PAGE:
Tuesday, June 24, 2014

Patient of the Week: Miracle Maggie

Every month Maggie is with us, is a gift. A Yorkshire Terrier, born the runt of her litter in April 2009, Maggie has faced numerous medical challenges since birth. The first clue for us, was her inability to rid herself of internal parasites, at a very young age, after repetitive treatments. 

At seven months, a sudden onset of respiratory trauma sent Maggie to the emergency room at VCA Veterinary Referral Associates. Barely alive on arrival, Maggie was treated for lungworms and parasitic pneumonia and given multiple antibiotics and anti-parasitic medications. VCA veterinarians explained, at this time, her blood work showed a low BUN and low cholesterol levels, indicators of a portosystemic liver shunt.

When spayed in 2009, a liver biopsy was performed, confirming hepatic microvascular dysplasia. This liver abnormality is usually treated by diet modifications, so Maggie began a low protein prescription formula. High bile acids followed, and ursodiol was added to help with bile production.

Just when her short life seemed manageable, Maggie displayed neurological symptoms of ataxia and slowly lost her ability to walk. Maggie was, again, near death. Dr. Steven Steinberg, the neurologist/neurosurgeon at VCA, diagnosed her with a brain stem abscess. Strong antibiotics, able to cross the blood brain barrier, were prescribed, and Maggie recovered from this debilitating illness long enough to give us hope.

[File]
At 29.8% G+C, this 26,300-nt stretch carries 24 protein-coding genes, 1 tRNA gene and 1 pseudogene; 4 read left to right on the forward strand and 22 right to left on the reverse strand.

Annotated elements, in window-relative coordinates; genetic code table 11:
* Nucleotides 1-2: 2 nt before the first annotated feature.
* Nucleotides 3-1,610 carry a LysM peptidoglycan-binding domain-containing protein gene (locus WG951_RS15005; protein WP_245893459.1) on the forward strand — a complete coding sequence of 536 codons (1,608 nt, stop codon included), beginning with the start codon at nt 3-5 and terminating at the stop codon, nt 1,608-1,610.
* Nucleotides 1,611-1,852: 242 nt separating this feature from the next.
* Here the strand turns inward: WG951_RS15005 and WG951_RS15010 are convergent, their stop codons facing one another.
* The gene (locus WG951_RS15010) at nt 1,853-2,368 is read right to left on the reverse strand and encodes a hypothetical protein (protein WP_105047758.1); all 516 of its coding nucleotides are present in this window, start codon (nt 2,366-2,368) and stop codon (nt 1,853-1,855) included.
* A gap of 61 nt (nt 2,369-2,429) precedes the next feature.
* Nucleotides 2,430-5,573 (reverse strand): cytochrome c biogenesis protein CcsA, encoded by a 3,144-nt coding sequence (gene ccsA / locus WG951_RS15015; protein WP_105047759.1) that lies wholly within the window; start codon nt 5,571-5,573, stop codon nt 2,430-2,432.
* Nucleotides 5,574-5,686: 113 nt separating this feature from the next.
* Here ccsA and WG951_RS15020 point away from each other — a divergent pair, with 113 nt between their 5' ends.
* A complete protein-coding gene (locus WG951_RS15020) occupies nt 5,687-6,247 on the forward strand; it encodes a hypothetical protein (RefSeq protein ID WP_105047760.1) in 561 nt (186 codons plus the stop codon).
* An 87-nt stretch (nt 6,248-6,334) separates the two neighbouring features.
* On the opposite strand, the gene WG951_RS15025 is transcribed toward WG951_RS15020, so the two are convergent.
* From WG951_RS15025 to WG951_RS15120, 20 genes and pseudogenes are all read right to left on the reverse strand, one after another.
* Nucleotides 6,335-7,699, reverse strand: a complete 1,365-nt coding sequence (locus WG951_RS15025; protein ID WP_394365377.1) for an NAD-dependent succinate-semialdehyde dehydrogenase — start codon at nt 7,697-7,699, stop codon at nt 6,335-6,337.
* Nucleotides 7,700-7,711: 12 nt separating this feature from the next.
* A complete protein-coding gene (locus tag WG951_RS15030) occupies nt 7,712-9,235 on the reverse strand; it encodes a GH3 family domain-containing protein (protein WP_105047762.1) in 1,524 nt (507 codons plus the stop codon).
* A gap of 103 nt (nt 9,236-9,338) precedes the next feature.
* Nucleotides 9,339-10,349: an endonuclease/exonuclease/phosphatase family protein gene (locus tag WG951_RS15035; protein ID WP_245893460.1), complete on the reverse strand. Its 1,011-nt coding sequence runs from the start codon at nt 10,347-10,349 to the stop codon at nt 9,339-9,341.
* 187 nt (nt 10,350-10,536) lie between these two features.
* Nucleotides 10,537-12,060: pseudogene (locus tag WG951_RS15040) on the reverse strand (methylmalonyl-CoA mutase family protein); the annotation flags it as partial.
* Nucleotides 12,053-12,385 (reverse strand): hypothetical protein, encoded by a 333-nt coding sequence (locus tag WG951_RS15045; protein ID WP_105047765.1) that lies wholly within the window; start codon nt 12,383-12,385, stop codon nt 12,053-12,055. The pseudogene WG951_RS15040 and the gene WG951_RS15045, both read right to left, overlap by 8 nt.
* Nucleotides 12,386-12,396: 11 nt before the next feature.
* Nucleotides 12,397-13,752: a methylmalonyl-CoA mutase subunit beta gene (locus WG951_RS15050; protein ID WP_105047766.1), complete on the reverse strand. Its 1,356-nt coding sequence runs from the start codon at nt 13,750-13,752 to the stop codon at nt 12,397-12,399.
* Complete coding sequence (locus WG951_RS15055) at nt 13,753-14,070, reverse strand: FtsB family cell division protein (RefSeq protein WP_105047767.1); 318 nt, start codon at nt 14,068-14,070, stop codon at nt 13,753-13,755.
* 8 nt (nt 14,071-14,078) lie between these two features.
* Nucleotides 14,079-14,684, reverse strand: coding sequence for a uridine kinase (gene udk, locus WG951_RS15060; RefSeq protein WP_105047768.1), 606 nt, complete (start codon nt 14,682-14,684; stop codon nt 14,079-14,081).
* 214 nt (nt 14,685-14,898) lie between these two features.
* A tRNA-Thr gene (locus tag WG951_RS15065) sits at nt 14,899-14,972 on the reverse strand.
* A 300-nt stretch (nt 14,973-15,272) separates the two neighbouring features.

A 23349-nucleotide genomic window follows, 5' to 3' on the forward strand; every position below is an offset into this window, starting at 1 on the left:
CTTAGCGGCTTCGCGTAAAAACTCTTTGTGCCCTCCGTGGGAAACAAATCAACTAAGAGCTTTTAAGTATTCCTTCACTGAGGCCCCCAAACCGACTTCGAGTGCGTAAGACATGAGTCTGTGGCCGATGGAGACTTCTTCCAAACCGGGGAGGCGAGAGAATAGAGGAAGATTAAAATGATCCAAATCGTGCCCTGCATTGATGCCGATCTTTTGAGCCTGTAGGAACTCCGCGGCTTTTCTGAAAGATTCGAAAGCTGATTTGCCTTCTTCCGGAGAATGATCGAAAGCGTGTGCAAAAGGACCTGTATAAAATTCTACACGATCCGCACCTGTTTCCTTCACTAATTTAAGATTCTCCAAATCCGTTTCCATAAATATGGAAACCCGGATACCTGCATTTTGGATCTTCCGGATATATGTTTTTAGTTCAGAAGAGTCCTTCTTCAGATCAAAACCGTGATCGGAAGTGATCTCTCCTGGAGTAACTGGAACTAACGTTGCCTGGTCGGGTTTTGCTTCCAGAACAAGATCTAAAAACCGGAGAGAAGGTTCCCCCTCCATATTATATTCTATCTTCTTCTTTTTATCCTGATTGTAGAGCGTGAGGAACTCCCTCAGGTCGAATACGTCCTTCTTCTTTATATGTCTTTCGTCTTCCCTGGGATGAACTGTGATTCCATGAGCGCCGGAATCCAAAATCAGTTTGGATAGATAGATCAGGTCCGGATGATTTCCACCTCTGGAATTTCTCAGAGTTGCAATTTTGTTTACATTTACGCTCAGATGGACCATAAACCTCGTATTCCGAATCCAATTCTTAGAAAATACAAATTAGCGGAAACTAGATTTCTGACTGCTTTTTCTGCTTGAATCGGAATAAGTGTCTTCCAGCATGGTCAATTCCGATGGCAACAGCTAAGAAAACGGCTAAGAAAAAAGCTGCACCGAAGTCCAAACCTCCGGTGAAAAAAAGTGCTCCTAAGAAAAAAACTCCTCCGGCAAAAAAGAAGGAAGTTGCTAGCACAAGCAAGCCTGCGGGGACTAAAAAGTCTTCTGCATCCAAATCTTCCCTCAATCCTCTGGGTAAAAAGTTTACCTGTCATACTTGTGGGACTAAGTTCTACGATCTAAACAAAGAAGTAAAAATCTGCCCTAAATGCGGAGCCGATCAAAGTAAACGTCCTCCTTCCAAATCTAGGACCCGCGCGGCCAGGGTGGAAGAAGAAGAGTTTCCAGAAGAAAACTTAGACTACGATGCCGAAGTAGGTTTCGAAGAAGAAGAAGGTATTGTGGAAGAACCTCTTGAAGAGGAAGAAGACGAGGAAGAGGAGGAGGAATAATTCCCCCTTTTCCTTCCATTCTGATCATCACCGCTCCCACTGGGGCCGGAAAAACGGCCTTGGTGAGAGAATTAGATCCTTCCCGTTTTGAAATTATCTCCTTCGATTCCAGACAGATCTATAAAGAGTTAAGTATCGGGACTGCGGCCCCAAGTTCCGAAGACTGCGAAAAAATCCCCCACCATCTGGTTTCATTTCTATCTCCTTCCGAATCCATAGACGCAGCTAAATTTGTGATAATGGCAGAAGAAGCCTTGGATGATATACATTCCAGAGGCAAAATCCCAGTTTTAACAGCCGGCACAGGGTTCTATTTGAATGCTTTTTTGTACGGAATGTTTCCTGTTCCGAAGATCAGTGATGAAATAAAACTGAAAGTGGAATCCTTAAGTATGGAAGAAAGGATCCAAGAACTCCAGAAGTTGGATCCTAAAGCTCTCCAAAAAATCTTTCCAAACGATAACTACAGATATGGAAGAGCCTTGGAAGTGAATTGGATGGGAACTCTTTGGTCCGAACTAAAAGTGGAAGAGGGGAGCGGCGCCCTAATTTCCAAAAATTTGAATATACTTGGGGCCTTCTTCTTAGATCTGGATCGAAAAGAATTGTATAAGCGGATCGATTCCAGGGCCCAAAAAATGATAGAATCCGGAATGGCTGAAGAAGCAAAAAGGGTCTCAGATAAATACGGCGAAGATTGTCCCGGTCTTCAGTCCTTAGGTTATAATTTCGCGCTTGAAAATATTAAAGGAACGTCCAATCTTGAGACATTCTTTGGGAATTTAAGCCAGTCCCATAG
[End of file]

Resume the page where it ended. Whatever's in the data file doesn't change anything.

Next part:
In December 2012, Maggie began showing new neurologic symptoms; she displayed a head tilt and began circling. She also lost her ability to bark. Dr. Steinberg at VCA VRA saw Maggie once more and diagnosed Meningoencephalitis through spinal fluid evaluation and MRI. An antibiotic was administered, along with prednisolone to help manage her brain inflammation. Dr. Steinberg also recommended a nine-month course of chemotherapy, using lomustine.

It has been four months since Maggie’s chemotherapy treatments concluded. Her white blood cell count is slowly improving, and her quality of life remains pretty good. She runs, barks, plays and loves being with her family. Her appetite is very good, and her neurological symptoms are minimal. Maggie is given low dose prednisolone every third day to keep inflammation in-check. We’re living with a “new normal” for Maggie and enjoying one month at a time, thanks to the expertise, treatment, and compassion of Dr. Steve Steinberg and Yona Severe at VCA-Veterinary Referral Associates.

-By Nancy Weiman


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